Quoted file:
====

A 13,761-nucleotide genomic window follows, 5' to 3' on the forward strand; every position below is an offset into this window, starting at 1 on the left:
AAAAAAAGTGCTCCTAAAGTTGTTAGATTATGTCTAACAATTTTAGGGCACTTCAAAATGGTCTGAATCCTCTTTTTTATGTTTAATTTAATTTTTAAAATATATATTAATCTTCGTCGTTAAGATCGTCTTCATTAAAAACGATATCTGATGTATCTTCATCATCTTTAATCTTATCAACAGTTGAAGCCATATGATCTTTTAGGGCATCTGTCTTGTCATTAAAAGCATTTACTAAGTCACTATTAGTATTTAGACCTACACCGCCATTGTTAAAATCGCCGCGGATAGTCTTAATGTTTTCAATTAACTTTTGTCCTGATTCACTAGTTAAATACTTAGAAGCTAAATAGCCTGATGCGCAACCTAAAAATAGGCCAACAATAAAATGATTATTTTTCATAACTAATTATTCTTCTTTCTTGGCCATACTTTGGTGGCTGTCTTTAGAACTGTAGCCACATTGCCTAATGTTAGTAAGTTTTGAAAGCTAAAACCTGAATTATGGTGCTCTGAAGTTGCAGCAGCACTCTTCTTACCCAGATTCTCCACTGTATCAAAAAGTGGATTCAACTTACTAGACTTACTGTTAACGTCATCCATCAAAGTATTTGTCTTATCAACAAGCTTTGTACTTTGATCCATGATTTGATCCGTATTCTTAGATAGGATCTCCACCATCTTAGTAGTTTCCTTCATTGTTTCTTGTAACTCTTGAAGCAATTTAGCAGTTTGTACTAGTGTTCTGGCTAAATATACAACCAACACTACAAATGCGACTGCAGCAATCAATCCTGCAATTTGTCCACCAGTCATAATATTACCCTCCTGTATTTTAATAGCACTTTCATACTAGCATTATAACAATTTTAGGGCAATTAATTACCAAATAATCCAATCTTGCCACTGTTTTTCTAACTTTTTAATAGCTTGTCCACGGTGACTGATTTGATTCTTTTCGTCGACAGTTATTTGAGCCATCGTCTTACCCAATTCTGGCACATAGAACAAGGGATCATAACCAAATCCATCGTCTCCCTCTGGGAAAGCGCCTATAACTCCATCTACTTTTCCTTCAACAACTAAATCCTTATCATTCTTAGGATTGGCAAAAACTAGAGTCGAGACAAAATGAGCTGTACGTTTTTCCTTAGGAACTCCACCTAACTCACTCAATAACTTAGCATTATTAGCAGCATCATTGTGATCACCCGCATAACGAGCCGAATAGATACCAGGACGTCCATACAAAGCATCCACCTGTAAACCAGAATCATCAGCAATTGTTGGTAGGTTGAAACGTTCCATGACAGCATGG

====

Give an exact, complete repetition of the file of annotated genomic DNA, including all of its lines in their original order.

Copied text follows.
A 13,761-nucleotide genomic window follows, 5' to 3' on the forward strand; every position below is an offset into this window, starting at 1 on the left:
AAAAAAAGTGCTCCTAAAGTTGTTAGATTATGTCTAACAATTTTAGGGCACTTCAAAATGGTCTGAATCCTCTTTTTTATGTTTAATTTAATTTTTAAAATATATATTAATCTTCGTCGTTAAGATCGTCTTCATTAAAAACGATATCTGATGTATCTTCATCATCTTTAATCTTATCAACAGTTGAAGCCATATGATCTTTTAGGGCATCTGTCTTGTCATTAAAAGCATTTACTAAGTCACTATTAGTATTTAGACCTACACCGCCATTGTTAAAATCGCCGCGGATAGTCTTAATGTTTTCAATTAACTTTTGTCCTGATTCACTAGTTAAATACTTAGAAGCTAAATAGCCTGATGCGCAACCTAAAAATAGGCCAACAATAAAATGATTATTTTTCATAACTAATTATTCTTCTTTCTTGGCCATACTTTGGTGGCTGTCTTTAGAACTGTAGCCACATTGCCTAATGTTAGTAAGTTTTGAAAGCTAAAACCTGAATTATGGTGCTCTGAAGTTGCAGCAGCACTCTTCTTACCCAGATTCTCCACTGTATCAAAAAGTGGATTCAACTTACTAGACTTACTGTTAACGTCATCCATCAAAGTATTTGTCTTATCAACAAGCTTTGTACTTTGATCCATGATTTGATCCGTATTCTTAGATAGGATCTCCACCATCTTAGTAGTTTCCTTCATTGTTTCTTGTAACTCTTGAAGCAATTTAGCAGTTTGTACTAGTGTTCTGGCTAAATATACAACCAACACTACAAATGCGACTGCAGCAATCAATCCTGCAATTTGTCCACCAGTCATAATATTACCCTCCTGTATTTTAATAGCACTTTCATACTAGCATTATAACAATTTTAGGGCAATTAATTACCAAATAATCCAATCTTGCCACTGTTTTTCTAACTTTTTAATAGCTTGTCCACGGTGACTGATTTGATTCTTTTCGTCGACAGTTATTTGAGCCATCGTCTTACCCAATTCTGGCACATAGAACAAGGGATCATAACCAAATCCATCGTCTCCCTCTGGGAAAGCGCCTATAACTCCATCTACTTTTCCTTCAACAACTAAATCCTTATCATTCTTAGGATTGGCAAAAACTAGAGTCGAGACAAAATGAGCTGTACGTTTTTCCTTAGGAACTCCACCTAACTCACTCAATAACTTAGCATTATTAGCAGCATCATTGTGATCACCCGCATAACGAGCCGAATAGATACCAGGACGTCCATACAAAGCATCCACCTGTAAACCAGAATCATCAGCAATTGTTGGTAGGTTGAAACGTTCCATGACAGCATGG